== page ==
And splash in the Crown Fountain reflecting pool, in front of digital images of Chicagoans.
And see yourself reflected in a different way in the Cloud Gate (or “the Bean,” the Kapoor sculpture inspired by a drop of mercury, but made to loom large, so much so that it is one of the biggest sculptures, anywhere, ever).
Each time I am here, something else about it strikes me as remarkable. Today, I take a photo from the “mouth” of the Bean, looking out, so that my horizon meets the Bean’s upside down image of it.
You know, I could do pages on the Park. But, Ocean is just a snapshot on a mood, so I have to move beyond it, past the Buckingham Fountain…
...past the Field Museum, where I deposit daughters for a short while. I’m not ready to give up on the late afternoon summer sky. I walk along toward the Shed Aquarium and the Adler Planetarium – places visited by us many times as daughters moved from young toddlerhood to childhood to teenhood. Now that they’re adults, there is nothing to explain, to clarify. No cautionary scold out here by the water either – be careful! Don’t get too close to the edge! Other parents can now take up these words (and they do!). Me, I’m focused on the fantastic skyline. Or, I'm staring at the sails out on the gently breezy waters.
And now we turn around and head back toward the Loop.
Whereas evening comes slowly back in Madison, so that you hardly notice when it stopped being daytime, in the city, it is an obvious and quick change. Shadows take over the narrow strips of sidewalk. The rush hour comes earlier here than on the east coast so that by 6, the crowds start to thin.
My daughters suggest the rooftop bar in my hotel for an evening drink. The rooftop here is, they tell me, a hot pick for young professionals. Indeed, there is a line that weaves around the block just to get in. As a hotel guest, I am allowed to go straight to the top.
This is a new world for me. I explain to them that I can count on the fingers of one hand the number of times I have been to a cool city bar. And I don’t need all my fingers for the count. This, in spite of the fact that I lived in cities for many many years. By the time I joined the ranks of the professional world, I was no longer young and I had two kids waiting for me at home. The drinks I learned to mix had things like fruit and honey and yogurt in them.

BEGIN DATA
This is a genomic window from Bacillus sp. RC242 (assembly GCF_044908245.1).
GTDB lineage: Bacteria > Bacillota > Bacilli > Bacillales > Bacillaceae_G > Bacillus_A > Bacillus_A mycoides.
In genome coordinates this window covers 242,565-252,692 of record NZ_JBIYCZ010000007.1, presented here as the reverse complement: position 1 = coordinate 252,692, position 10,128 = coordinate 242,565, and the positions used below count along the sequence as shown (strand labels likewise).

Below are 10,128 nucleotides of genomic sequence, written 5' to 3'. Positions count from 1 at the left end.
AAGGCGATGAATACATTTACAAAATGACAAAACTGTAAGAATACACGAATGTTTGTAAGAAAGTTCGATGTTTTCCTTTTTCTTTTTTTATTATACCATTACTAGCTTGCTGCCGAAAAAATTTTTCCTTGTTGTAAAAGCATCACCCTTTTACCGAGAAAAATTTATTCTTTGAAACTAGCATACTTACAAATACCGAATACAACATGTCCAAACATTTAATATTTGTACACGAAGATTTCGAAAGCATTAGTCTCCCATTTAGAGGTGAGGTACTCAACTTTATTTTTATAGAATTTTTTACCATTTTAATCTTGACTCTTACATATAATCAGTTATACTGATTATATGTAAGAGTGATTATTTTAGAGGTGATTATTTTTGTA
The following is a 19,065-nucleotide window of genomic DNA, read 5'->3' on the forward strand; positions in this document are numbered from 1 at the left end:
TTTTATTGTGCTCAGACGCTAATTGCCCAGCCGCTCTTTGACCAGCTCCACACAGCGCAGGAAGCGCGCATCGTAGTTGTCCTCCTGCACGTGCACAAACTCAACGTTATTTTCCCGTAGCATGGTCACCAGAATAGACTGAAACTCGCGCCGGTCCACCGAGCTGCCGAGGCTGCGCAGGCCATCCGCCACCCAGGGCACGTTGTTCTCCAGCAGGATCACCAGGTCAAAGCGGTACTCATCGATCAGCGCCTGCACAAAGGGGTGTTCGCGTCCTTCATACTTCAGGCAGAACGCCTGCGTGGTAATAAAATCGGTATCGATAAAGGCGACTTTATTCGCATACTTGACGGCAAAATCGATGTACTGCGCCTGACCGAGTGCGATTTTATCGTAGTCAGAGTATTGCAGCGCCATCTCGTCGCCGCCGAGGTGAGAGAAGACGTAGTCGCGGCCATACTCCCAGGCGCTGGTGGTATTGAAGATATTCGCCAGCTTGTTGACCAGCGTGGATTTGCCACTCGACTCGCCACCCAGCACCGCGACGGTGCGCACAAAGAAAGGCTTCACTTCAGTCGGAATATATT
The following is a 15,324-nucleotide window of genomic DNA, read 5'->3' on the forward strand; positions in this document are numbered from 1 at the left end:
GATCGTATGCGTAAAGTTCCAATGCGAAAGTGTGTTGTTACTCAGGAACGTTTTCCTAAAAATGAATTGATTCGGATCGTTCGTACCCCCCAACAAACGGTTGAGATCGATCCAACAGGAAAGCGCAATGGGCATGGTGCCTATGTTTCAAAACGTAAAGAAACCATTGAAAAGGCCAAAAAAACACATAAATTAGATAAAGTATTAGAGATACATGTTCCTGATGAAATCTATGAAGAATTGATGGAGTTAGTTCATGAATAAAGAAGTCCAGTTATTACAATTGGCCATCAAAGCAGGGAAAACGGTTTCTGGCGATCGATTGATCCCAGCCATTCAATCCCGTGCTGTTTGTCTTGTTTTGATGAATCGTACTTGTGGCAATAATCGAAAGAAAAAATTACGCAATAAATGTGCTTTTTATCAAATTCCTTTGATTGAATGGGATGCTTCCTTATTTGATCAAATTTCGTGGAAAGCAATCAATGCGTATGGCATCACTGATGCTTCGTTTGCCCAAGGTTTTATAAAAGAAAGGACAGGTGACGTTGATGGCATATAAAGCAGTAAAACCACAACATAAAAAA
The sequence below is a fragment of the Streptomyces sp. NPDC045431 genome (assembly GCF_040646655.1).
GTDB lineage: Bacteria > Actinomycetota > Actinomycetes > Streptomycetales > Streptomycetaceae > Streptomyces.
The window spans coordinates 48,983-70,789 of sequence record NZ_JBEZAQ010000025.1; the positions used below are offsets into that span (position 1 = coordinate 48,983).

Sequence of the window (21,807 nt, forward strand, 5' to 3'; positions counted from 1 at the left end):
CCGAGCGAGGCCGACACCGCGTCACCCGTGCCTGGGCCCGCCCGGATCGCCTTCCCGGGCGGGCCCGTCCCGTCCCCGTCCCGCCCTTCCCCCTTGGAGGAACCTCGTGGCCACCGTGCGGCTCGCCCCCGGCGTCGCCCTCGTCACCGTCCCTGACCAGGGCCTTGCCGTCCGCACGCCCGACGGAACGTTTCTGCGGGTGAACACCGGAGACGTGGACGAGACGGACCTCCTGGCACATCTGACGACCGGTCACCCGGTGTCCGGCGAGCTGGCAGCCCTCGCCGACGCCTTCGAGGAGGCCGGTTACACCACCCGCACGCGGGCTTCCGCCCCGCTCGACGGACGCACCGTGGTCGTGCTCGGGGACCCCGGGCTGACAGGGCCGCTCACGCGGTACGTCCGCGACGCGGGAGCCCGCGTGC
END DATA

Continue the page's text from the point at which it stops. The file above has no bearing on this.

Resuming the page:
Being on the young side of motherhood (at least as measured by the demographics of the urban professional set), I get to now savor the Rooftop with daughters at the helm. And they tell me what to order and how to regard the social dynamics that unfold before us.
Some readers here may counter that a glass of rosé at a café on the other side of the ocean (which I have savored more times than can be counted on the fingers of many hands) counts as bar hopping (especially since my daughters are now are asking the bartender for a glass of rosé), but I think that at café-bars, the people watching is of the world outside, where as here, I get the sense that people watching is within.
They tell me that, as measured against similar venues out east, this is a friendly, nonthreatening place. (Meaning, I think, that the patrons don’t cut each other up visually) I am mesmerized. Aided by the delicious lime-cucumber-ginger something or other. Oh, and toasts with eggs and just a hint of truffle.
Feeling utterly urban and very professional, I linger and listen and occasionally take a photo, so that the bartender asks if I am with the press. No, just with fantastic daughters and my little Ocean somewhere out there.
Dusk is now quickly merging into an evening darkness that makes the city looks extra wonderful.
We walk back to the El and head north to meet up with their dad for a late dinner at a superb neighborhood Italian place (Terragusto). The crowd is boisterous and the food is so fresh and honest it hurts to finish it. Swiss chard in custard with a mushroom ragu, inky black pasta with shrimp, mascarpone cheesecake with summer fruits.
A day in the city. Nothing more than that. But could it be more perfect?